Sound recorders can successfully capture the remarkable diversity of vocalizing birds, frogs and mammals – much more effectively than other sampling techniques or classical observational methods. Jörg Müller and his team implemented sound recorders in 43 of our plots, then asked skilled experts to identify hundreds of species from selected snapshots and also employed a artificial intelligence method to quantify the diversity from these recordings. Both methods – expert-based and AI – performed very well in describing the recovery of species composition along the chronosequence. Such techniques, including a metabarcode analysis of light trap captures included in the study, represent very effective and powerful rapid assessments of biodiversity changes and thus help tracking the targets of ecosystem restoration. This pioneering work was now published in Nature Communications:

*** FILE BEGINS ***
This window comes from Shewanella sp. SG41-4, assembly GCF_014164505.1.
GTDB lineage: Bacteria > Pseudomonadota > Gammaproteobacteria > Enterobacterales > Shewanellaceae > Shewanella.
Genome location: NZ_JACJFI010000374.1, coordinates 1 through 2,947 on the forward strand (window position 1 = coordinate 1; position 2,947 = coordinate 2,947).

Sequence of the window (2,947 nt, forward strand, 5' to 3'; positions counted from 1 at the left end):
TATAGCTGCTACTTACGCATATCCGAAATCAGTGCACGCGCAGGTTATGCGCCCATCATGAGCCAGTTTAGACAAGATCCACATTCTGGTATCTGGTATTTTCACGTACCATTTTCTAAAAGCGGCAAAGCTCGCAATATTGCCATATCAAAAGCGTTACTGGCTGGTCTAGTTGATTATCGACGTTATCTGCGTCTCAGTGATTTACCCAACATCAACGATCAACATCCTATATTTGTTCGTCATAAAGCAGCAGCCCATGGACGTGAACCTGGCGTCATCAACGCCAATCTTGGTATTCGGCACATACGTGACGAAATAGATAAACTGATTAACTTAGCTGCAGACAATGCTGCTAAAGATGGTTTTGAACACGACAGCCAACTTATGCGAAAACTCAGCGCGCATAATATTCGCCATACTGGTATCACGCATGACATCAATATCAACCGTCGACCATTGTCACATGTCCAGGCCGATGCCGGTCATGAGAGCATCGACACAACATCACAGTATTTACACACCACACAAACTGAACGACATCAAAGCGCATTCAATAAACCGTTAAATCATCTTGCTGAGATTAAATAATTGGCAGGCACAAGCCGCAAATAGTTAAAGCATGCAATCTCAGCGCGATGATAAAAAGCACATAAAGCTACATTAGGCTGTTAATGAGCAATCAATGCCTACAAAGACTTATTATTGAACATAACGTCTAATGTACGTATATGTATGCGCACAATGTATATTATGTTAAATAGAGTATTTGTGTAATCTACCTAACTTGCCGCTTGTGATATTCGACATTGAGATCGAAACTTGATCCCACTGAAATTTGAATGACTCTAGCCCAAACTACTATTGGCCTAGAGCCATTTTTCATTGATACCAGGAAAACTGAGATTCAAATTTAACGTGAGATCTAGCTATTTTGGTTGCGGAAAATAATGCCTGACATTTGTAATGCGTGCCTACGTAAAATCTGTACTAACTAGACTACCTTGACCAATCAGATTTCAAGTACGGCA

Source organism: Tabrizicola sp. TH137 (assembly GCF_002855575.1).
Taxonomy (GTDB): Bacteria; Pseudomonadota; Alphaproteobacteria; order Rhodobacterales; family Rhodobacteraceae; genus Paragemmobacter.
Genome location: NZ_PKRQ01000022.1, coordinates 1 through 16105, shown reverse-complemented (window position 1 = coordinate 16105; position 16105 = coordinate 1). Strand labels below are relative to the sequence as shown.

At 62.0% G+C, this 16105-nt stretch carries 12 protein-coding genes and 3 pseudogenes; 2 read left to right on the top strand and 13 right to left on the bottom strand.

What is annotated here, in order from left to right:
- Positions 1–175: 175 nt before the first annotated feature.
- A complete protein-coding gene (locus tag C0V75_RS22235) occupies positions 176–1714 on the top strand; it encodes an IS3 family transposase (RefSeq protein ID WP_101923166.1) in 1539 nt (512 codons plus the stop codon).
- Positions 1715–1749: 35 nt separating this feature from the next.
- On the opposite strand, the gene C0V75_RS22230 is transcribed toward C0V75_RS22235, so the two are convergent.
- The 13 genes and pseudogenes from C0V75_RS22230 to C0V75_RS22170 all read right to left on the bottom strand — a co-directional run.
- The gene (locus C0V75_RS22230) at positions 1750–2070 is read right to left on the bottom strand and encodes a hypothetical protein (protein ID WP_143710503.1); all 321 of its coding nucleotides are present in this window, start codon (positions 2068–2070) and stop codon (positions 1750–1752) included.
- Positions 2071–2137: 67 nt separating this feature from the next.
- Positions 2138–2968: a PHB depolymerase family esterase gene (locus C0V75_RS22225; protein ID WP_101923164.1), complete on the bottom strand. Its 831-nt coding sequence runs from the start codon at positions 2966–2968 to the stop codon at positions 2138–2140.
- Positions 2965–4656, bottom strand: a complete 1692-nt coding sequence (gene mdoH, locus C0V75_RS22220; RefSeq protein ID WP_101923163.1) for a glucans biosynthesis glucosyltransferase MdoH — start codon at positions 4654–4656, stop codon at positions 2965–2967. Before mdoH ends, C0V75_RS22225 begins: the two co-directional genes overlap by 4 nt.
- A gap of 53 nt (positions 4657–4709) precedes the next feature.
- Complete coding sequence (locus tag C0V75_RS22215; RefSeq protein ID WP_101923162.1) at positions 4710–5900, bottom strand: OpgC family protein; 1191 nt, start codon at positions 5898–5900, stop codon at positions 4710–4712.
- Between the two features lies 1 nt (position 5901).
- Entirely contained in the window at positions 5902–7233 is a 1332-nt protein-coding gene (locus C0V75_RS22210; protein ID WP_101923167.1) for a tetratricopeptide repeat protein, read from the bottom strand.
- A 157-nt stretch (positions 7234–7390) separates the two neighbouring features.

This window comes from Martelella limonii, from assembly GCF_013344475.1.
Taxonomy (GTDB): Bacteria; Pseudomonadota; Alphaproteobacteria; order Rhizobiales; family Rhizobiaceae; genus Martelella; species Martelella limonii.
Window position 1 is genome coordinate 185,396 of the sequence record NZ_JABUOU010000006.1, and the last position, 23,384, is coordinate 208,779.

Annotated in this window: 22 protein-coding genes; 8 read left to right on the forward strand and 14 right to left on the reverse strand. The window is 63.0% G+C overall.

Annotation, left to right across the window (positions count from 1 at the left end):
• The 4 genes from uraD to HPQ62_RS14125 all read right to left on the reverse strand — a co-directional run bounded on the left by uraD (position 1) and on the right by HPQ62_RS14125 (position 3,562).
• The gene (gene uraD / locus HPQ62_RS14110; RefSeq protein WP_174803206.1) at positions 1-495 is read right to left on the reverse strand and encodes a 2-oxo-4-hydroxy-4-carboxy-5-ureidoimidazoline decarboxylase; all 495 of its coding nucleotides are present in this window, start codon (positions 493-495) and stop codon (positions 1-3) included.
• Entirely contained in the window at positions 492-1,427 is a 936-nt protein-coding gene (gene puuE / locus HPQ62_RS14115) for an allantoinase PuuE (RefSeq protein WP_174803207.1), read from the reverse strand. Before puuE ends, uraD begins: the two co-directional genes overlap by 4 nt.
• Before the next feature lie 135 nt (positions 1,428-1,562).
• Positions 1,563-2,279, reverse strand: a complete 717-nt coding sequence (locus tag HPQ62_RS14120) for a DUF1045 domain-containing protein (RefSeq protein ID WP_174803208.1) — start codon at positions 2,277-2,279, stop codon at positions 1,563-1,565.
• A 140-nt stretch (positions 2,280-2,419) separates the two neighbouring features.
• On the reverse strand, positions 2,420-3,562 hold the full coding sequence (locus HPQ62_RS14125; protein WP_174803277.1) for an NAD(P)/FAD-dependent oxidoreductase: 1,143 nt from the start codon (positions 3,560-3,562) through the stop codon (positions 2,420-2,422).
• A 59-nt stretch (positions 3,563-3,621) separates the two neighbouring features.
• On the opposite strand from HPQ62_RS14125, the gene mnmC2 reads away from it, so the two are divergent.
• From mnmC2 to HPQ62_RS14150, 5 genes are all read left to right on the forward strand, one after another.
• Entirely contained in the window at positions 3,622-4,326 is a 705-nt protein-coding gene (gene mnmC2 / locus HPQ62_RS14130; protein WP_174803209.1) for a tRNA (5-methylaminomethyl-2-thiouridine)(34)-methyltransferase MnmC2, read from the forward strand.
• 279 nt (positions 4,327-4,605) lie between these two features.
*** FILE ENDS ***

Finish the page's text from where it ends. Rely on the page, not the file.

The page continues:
Müller J, Mitesser O, Schaefer HM, Seibold S, Busse A, Kriegel P, Rabl D, Gelis R, Arteaga A, Freile J, Leite GA, Nascimento de Melo T, LeBien JG, Campos-Cerqueira M, Blüthgen N, Tremlett CJ, Böttger D, Feldhaar H, Grella N, Falconí-López A, Donoso DA, Moriniere J, Buřivalová Z (2023) Soundscapes and artificial intelligence provide powerful tools to track biodiversity recovery in tropical forests. Nature Communications 14: 6191
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Part of the team on a long trail to the plots. The species composition – and thus sounds by vocalizing animals – in secondary forests in the foreground are predictably different from the old-growth forest in the background. But species composition grows back with forest age.